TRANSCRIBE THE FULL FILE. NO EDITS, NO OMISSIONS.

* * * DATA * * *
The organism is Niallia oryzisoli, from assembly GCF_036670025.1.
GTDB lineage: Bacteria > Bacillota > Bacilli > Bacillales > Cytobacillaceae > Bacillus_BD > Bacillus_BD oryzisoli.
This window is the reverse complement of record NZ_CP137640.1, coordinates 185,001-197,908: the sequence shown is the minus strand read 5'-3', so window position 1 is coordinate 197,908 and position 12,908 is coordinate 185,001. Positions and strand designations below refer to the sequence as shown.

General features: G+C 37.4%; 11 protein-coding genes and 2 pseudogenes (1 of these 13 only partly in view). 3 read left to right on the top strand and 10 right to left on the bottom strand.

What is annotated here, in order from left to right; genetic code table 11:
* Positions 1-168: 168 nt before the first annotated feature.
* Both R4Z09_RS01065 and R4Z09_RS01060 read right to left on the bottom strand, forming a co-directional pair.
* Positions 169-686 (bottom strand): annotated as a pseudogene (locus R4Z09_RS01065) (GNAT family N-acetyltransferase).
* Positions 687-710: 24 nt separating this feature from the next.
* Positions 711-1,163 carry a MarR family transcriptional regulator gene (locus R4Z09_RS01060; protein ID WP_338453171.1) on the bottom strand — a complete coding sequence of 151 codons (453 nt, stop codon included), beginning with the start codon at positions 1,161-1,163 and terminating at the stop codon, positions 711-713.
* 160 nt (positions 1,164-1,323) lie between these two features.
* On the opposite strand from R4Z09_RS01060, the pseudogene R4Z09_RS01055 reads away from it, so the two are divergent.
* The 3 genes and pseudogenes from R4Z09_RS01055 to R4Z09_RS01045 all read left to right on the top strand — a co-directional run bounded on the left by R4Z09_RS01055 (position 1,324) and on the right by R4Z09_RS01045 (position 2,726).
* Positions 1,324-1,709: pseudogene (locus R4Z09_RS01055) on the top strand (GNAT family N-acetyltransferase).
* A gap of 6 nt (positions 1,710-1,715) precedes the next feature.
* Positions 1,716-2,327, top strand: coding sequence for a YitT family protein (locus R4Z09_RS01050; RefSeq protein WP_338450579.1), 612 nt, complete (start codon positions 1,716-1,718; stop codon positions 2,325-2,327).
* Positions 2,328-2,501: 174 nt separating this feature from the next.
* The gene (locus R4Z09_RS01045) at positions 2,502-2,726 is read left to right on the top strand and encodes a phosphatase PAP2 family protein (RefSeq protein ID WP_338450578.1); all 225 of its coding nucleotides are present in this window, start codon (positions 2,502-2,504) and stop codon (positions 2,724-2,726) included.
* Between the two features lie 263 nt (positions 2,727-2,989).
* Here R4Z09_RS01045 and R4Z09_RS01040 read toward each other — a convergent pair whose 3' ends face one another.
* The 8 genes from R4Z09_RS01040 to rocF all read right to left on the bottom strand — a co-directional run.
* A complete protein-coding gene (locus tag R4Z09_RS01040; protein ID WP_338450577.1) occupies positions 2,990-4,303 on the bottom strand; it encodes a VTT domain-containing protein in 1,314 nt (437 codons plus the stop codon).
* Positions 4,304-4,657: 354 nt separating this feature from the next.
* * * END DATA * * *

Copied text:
The organism is Niallia oryzisoli, from assembly GCF_036670025.1.
GTDB lineage: Bacteria > Bacillota > Bacilli > Bacillales > Cytobacillaceae > Bacillus_BD > Bacillus_BD oryzisoli.
This window is the reverse complement of record NZ_CP137640.1, coordinates 185,001-197,908: the sequence shown is the minus strand read 5'-3', so window position 1 is coordinate 197,908 and position 12,908 is coordinate 185,001. Positions and strand designations below refer to the sequence as shown.

General features: G+C 37.4%; 11 protein-coding genes and 2 pseudogenes (1 of these 13 only partly in view). 3 read left to right on the top strand and 10 right to left on the bottom strand.

What is annotated here, in order from left to right; genetic code table 11:
* Positions 1-168: 168 nt before the first annotated feature.
* Both R4Z09_RS01065 and R4Z09_RS01060 read right to left on the bottom strand, forming a co-directional pair.
* Positions 169-686 (bottom strand): annotated as a pseudogene (locus R4Z09_RS01065) (GNAT family N-acetyltransferase).
* Positions 687-710: 24 nt separating this feature from the next.
* Positions 711-1,163 carry a MarR family transcriptional regulator gene (locus R4Z09_RS01060; protein ID WP_338453171.1) on the bottom strand — a complete coding sequence of 151 codons (453 nt, stop codon included), beginning with the start codon at positions 1,161-1,163 and terminating at the stop codon, positions 711-713.
* 160 nt (positions 1,164-1,323) lie between these two features.
* On the opposite strand from R4Z09_RS01060, the pseudogene R4Z09_RS01055 reads away from it, so the two are divergent.
* The 3 genes and pseudogenes from R4Z09_RS01055 to R4Z09_RS01045 all read left to right on the top strand — a co-directional run bounded on the left by R4Z09_RS01055 (position 1,324) and on the right by R4Z09_RS01045 (position 2,726).
* Positions 1,324-1,709: pseudogene (locus R4Z09_RS01055) on the top strand (GNAT family N-acetyltransferase).
* A gap of 6 nt (positions 1,710-1,715) precedes the next feature.
* Positions 1,716-2,327, top strand: coding sequence for a YitT family protein (locus R4Z09_RS01050; RefSeq protein WP_338450579.1), 612 nt, complete (start codon positions 1,716-1,718; stop codon positions 2,325-2,327).
* Positions 2,328-2,501: 174 nt separating this feature from the next.
* The gene (locus R4Z09_RS01045) at positions 2,502-2,726 is read left to right on the top strand and encodes a phosphatase PAP2 family protein (RefSeq protein ID WP_338450578.1); all 225 of its coding nucleotides are present in this window, start codon (positions 2,502-2,504) and stop codon (positions 2,724-2,726) included.
* Between the two features lie 263 nt (positions 2,727-2,989).
* Here R4Z09_RS01045 and R4Z09_RS01040 read toward each other — a convergent pair whose 3' ends face one another.
* The 8 genes from R4Z09_RS01040 to rocF all read right to left on the bottom strand — a co-directional run.
* A complete protein-coding gene (locus tag R4Z09_RS01040; protein ID WP_338450577.1) occupies positions 2,990-4,303 on the bottom strand; it encodes a VTT domain-containing protein in 1,314 nt (437 codons plus the stop codon).
* Positions 4,304-4,657: 354 nt separating this feature from the next.